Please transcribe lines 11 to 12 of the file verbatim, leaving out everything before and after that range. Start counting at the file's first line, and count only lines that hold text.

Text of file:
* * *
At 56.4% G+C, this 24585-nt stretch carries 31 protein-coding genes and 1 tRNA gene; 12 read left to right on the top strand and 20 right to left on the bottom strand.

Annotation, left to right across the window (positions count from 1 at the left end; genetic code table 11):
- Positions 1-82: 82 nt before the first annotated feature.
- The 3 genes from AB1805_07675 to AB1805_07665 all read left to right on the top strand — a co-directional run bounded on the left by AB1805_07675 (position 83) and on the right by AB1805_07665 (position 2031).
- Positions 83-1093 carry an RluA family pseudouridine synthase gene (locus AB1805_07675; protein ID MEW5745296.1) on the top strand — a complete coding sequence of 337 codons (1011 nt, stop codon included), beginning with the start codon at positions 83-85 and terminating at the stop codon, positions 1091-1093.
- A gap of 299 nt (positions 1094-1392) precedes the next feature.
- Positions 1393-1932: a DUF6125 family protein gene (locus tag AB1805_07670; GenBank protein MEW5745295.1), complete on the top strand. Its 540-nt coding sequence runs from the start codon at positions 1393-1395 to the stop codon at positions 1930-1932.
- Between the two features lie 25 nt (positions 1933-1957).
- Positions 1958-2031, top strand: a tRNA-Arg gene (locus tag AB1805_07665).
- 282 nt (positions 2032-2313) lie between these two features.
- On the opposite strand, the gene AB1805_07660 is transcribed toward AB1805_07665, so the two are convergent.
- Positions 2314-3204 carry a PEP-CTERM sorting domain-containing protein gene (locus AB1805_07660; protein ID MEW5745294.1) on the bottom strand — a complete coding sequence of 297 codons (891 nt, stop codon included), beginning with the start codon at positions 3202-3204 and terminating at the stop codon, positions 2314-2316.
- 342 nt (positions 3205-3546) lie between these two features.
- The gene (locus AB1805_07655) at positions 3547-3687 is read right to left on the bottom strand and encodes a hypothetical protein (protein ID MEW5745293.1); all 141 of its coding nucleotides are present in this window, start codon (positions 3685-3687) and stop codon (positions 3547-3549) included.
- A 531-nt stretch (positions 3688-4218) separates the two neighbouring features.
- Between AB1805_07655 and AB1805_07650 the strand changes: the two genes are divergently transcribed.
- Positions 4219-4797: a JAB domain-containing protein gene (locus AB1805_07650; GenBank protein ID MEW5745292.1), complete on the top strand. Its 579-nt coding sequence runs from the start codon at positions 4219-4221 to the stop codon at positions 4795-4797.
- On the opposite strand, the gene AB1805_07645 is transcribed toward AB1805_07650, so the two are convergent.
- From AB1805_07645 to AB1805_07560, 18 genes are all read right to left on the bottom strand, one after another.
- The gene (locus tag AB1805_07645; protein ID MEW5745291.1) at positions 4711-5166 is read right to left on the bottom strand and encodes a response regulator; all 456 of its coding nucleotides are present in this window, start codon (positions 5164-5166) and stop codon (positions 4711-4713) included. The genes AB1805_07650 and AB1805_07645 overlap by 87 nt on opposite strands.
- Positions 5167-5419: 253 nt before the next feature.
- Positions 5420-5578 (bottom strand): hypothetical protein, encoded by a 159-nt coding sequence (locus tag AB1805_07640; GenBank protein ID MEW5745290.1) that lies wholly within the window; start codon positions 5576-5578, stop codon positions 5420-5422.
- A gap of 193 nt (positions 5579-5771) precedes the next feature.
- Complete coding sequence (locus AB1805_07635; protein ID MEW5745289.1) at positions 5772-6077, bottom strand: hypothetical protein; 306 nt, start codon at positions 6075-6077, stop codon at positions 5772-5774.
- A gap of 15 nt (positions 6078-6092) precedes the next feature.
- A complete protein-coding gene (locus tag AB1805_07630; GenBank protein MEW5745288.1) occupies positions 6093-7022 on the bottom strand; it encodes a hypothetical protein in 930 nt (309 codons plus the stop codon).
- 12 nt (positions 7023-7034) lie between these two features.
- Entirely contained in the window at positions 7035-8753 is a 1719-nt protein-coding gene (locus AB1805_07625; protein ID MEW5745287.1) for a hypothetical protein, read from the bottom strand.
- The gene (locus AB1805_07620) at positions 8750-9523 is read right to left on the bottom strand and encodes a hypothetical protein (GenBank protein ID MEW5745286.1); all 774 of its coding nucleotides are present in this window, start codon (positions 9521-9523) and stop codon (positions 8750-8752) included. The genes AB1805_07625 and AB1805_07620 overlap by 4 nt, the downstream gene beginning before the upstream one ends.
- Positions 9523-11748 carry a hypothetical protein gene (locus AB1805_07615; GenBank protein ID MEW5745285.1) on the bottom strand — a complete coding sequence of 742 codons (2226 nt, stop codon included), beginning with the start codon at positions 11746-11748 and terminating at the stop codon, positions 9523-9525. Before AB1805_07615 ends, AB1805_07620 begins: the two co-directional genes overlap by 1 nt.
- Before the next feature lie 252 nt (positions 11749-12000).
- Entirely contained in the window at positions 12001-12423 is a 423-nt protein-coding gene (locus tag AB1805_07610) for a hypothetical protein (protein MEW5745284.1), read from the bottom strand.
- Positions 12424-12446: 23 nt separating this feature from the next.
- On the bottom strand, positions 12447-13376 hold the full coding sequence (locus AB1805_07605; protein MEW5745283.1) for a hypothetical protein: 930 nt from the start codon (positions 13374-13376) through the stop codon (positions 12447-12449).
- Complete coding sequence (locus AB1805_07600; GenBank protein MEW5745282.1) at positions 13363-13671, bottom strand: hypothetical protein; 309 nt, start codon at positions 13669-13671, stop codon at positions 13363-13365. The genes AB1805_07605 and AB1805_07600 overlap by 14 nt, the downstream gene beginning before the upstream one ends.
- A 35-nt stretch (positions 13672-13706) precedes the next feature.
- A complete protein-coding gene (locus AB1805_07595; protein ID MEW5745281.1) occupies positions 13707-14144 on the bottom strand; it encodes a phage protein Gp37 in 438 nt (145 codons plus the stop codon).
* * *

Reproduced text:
- On the opposite strand, the gene AB1805_07660 is transcribed toward AB1805_07665, so the two are convergent.
- Positions 2314-3204 carry a PEP-CTERM sorting domain-containing protein gene (locus AB1805_07660; protein ID MEW5745294.1) on the bottom strand — a complete coding sequence of 297 codons (891 nt, stop codon included), beginning with the start codon at positions 3202-3204 and terminating at the stop codon, positions 2314-2316.